The Kerala High Court on Tuesday directed a temple to stop conducting Chooral Muriyal, an age-old tradition which has been at the centre of a controversy at the Chettikulangara temple in Alappuzha district. The tradition was supposed to be held on Thursday.
The HC said that the final hearing will take place after a few days, which in turn will give the temple authorities more time to furnish "more information". It may soon be a legal offense.
What is Chooral Muriyal?
It is practiced to please temple deity Bhadrakali, who in turn blesses the devotees and fulfills their wishes. The origin of the practice, which is a part of a larger ritual called Kuthiyottam, is not clear.
It is said that one of the kings who wanted to please goddess Bhadrakali began this tradition. The king had offered prayers to the deity and Badhrakali was so satisfied with his devotion that she granted the king a boon. The king asked for perpetual prosperity for his subjects. Legend says that the goddess then asked the king to find a male child, educate him and then sacrifice him at the age of 10.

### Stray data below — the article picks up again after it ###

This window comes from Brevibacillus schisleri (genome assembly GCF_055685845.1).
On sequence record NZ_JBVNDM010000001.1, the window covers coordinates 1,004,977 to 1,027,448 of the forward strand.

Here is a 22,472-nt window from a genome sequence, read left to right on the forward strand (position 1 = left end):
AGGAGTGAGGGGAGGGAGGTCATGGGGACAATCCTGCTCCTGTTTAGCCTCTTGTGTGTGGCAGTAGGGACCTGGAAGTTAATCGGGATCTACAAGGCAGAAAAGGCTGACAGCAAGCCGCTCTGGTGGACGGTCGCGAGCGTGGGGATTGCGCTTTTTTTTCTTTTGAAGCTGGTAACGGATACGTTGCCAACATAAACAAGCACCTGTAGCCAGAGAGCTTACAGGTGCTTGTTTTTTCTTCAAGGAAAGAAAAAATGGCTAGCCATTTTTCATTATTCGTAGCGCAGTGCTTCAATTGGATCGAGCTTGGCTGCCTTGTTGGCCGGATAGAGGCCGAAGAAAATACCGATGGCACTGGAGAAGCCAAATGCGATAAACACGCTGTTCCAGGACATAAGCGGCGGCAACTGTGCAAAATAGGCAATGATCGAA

According to reports, the blood was needed to be sacrificed to the deity in order to appease her. Since then, the practice has undergone several modifications.
In this practice, either side of the midrib of minor children, dressed as kings, is pierced with a needle and a gold or silver thread.
It is sometimes tied to their necks, reported The News Minute.
The children are then made to dance with their hands in the air to traditional musical instruments. The procession sometimes takes hours to reach the temple, where the threads are pulled out and offered to the god.
The thread inserted through the children's bodies causes them immense pain and bleeding.
The practice is seen as a torture to young boys by many like the Kerala State Commission for Protection of Child Rights (KeSCPCR).